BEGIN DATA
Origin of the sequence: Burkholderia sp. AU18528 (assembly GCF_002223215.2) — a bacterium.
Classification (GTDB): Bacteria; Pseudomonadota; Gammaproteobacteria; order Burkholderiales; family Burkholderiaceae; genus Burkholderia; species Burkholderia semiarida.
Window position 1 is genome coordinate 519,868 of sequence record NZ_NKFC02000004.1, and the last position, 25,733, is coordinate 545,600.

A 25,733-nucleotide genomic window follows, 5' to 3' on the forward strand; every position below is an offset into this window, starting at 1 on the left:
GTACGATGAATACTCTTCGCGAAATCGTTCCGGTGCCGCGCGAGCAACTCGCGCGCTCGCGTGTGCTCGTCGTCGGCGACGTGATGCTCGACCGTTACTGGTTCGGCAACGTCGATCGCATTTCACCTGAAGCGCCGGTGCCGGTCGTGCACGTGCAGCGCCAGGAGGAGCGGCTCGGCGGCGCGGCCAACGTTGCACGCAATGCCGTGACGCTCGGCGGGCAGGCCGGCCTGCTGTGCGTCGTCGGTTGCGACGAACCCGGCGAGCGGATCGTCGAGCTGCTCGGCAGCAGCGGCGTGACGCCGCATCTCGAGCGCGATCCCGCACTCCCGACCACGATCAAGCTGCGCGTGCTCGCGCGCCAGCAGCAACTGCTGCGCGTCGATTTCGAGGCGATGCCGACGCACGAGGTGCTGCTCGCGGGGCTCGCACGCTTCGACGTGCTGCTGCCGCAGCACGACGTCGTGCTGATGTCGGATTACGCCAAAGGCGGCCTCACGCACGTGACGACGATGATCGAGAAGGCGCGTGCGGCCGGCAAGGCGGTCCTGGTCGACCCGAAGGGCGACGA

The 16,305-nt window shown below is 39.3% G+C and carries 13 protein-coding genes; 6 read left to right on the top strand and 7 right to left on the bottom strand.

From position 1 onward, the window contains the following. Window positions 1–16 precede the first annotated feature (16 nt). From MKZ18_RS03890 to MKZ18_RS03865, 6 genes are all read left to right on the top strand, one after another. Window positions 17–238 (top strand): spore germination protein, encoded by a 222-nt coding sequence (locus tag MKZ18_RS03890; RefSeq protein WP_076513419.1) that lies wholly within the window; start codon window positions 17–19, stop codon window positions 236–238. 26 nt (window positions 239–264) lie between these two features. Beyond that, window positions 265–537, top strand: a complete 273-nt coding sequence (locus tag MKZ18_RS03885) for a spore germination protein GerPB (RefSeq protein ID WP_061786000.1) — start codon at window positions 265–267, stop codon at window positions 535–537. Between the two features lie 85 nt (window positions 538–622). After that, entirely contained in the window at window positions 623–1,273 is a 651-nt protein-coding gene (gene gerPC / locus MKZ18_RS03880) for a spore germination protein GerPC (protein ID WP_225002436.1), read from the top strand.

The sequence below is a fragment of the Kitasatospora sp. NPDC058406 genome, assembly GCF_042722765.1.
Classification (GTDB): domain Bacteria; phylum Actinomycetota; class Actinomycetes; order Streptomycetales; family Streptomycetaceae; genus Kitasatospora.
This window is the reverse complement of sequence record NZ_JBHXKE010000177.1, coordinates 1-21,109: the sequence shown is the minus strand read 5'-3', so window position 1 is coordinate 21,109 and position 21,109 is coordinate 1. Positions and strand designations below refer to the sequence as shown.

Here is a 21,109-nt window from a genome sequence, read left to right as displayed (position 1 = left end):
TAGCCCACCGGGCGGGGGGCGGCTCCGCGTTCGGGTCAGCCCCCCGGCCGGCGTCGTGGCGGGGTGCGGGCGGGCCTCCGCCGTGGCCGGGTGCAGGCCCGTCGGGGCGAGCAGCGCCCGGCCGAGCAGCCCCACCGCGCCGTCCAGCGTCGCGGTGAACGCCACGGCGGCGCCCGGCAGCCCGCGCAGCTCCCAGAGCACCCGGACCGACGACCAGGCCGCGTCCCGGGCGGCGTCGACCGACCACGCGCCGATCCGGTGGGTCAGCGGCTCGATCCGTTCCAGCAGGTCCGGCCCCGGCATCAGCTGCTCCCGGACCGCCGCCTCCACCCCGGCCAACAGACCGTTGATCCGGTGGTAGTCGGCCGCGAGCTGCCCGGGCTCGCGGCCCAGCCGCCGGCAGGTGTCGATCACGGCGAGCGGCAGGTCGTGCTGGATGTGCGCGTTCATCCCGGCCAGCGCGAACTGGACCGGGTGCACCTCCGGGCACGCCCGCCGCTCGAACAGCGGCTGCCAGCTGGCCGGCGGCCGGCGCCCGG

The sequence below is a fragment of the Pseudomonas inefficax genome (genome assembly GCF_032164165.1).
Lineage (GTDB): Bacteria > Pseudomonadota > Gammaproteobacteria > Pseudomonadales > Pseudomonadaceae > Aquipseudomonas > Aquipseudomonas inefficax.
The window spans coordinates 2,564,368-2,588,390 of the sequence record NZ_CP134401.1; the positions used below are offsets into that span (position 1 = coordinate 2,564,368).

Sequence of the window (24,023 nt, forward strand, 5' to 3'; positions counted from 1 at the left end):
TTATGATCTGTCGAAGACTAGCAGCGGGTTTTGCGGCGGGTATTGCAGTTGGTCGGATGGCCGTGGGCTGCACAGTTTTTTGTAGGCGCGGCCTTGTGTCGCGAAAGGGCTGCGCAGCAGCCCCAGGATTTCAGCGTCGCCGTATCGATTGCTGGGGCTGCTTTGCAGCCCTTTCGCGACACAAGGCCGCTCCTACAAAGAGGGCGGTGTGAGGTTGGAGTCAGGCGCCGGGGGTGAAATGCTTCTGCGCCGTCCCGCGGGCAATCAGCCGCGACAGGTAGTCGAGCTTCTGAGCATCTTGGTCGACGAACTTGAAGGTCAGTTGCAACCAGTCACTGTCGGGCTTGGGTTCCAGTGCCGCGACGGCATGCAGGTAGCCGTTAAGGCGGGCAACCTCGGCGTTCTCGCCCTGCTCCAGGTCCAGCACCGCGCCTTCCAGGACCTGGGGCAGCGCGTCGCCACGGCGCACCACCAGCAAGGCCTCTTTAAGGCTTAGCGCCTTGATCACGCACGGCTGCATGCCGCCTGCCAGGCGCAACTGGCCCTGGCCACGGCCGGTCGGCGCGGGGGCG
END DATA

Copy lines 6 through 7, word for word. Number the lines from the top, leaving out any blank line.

The 16,305-nt window shown below is 39.3% G+C and carries 13 protein-coding genes; 6 read left to right on the top strand and 7 right to left on the bottom strand.

From position 1 onward, the window contains the following. Window positions 1–16 precede the first annotated feature (16 nt). From MKZ18_RS03890 to MKZ18_RS03865, 6 genes are all read left to right on the top strand, one after another. Window positions 17–238 (top strand): spore germination protein, encoded by a 222-nt coding sequence (locus tag MKZ18_RS03890; RefSeq protein WP_076513419.1) that lies wholly within the window; start codon window positions 17–19, stop codon window positions 236–238. 26 nt (window positions 239–264) lie between these two features. Beyond that, window positions 265–537, top strand: a complete 273-nt coding sequence (locus tag MKZ18_RS03885) for a spore germination protein GerPB (RefSeq protein ID WP_061786000.1) — start codon at window positions 265–267, stop codon at window positions 535–537. Between the two features lie 85 nt (window positions 538–622). After that, entirely contained in the window at window positions 623–1,273 is a 651-nt protein-coding gene (gene gerPC / locus MKZ18_RS03880) for a spore germination protein GerPC (protein ID WP_225002436.1), read from the top strand.